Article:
Why should I invest?
Put bluntly (no pun intended): Cannabis stocks are cheaper than they should be. Why? Typically, the more a company is projected to grow, the higher its relative valuation (and stock price) will be. This is the reason businesses that have not generated a single dollar in sales can still be hot stocks. Yet despite having an unquestionable path to growth ahead of them, cannabis companies are valued similarly to grocery stores and other non-growth industries. It’s not a lack of awareness that’s led to cut-rate prices: Federal illegality has essentially created a prohibition on traditional institutional investment from the likes of pensions, endowments, and mutual funds. (Consider that institutional investors own about 50 percent of consumer-staple companies and more than 70 percent of the tech space. That averages less than 5 percent for cannabis companies.)
This presents real advantages for everyday investors who are willing to take a chance on an industry that will only continue to grow like a, ahem, weed as legalization opens up new opportunities across the country. In April, New Jersey became the 11th state to permit recreational sales, followed by Rhode Island in May. Connecticut is expected to do so before the year’s end, with New York projected to open soon after. Here in Massachusetts, there’s been more than $3.3 billion in sales since recreational dispensaries opened their doors in 2018, and this year alone, sales are already on track to reach more than $1.4 billion. That’s a lot of weed—and a lot of money.
When should I invest?
You don’t need a time machine to get in on the cannabis market and make a profit, but if you an do it today, you should. That’s because the banking laws may be changing soon, and when they do, your chance to invest at depressed levels will wither. In July, Senate Majority Leader Chuck Schumer introduced a bill to fully legalize cannabis at the federal level. While that’s unlikely to pass, a cannabis-banking-reform proposal is simultaneously gaining steam among both Democrats and Republicans and may well get through the U.S. Senate before the end of the year as a stand-alone entity or as an attachment to a broader measure. If not this year, 2023 looks promising regardless of midterm election results, as Republicans see benefits to stealing this issue from Democrats.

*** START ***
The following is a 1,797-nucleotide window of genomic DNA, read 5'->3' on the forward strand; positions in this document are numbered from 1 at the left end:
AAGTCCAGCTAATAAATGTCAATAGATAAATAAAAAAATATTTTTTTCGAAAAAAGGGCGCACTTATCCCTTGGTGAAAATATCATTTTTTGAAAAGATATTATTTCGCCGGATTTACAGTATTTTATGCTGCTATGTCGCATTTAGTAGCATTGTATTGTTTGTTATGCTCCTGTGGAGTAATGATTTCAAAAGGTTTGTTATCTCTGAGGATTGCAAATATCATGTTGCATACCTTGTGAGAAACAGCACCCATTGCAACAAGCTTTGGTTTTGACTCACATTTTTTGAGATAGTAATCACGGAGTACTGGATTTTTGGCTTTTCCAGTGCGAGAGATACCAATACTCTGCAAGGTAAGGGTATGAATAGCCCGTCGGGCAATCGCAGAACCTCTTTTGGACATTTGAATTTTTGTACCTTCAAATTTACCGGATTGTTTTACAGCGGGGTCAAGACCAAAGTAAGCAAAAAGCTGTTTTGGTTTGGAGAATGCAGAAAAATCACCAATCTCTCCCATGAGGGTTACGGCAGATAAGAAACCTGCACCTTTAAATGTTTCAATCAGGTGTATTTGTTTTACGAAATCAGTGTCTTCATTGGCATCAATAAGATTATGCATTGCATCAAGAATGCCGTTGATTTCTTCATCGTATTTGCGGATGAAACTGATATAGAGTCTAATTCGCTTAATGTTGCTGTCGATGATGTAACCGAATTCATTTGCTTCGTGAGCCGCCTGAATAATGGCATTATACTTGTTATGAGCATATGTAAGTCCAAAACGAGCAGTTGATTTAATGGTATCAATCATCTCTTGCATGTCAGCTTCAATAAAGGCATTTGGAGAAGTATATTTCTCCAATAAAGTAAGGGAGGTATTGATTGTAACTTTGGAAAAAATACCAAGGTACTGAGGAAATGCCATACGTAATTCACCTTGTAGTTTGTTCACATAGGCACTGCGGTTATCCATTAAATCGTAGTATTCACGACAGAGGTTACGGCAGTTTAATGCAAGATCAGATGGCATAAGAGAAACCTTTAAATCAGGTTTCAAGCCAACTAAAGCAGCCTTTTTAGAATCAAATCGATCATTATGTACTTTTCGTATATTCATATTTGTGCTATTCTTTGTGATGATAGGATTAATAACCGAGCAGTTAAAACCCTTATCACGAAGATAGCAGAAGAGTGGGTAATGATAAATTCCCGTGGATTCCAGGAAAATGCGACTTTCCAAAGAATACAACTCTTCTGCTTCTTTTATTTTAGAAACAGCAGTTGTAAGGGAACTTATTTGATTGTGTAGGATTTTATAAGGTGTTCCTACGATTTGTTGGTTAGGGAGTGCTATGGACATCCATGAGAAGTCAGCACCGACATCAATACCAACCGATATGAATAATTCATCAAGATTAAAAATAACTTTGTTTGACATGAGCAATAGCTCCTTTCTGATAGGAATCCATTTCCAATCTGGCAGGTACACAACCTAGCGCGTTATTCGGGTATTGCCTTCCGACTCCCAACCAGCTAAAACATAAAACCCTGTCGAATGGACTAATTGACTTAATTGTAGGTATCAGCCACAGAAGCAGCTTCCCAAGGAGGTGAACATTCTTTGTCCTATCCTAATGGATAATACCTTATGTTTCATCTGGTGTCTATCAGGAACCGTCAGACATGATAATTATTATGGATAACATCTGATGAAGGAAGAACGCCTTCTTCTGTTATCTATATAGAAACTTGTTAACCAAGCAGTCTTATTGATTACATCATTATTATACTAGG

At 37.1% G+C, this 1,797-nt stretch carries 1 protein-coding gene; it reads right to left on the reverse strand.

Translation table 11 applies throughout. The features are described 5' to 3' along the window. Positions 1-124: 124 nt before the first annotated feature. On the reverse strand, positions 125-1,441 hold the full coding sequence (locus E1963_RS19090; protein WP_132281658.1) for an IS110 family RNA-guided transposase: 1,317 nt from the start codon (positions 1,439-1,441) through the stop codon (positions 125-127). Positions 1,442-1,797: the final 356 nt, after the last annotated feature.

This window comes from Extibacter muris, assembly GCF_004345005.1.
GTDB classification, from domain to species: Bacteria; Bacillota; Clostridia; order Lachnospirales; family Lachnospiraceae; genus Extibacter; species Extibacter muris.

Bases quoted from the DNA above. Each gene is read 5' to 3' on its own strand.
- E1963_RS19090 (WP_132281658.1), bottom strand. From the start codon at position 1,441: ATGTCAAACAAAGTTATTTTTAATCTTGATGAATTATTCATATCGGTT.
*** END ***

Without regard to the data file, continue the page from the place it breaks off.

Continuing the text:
Whenever, and however, it happens, banking reform will allow the biggest investors (including the Fidelities and Wellingtons that we know well here in Boston) to join the party, immediately raising valuations of cannabis companies on nothing more than new deep-pocketed demand. Until the bill passes, though, the market still favors retail and hobbyist
investors—including you, dear reader—and offers the potential for rarified gains even if the stock market crashes elsewhere. In other words: Get in while you still can, because this moment may be fleeting.
How do I invest?
Despite not being listed on name-brand senior exchanges such as NYSE, Nasdaq, and the Toronto Stock Exchange (TSX), cannabis stocks can be invested in with most online retail brokerage platforms, including E-Trade, Fidelity, Robinhood, Charles Schwab, and TD Ameritrade. If you’re looking for an investment play with significantly less research effort, many of these companies can also be invested in indirectly via the industry’s top U.S. marijuana exchange-traded funds (ETFs), including the Pure US Cannabis ETF and the Poseidon Dynamic Cannabis ETF.